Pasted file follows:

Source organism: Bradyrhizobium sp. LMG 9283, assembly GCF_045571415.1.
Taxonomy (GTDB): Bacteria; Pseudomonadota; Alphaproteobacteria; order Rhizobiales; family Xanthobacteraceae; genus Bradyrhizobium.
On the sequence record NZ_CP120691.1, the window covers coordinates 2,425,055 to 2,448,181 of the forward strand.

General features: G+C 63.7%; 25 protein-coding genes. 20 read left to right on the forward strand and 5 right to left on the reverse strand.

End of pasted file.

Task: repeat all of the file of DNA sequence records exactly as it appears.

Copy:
Source organism: Bradyrhizobium sp. LMG 9283, assembly GCF_045571415.1.
Taxonomy (GTDB): Bacteria; Pseudomonadota; Alphaproteobacteria; order Rhizobiales; family Xanthobacteraceae; genus Bradyrhizobium.
On the sequence record NZ_CP120691.1, the window covers coordinates 2,425,055 to 2,448,181 of the forward strand.

General features: G+C 63.7%; 25 protein-coding genes. 20 read left to right on the forward strand and 5 right to left on the reverse strand.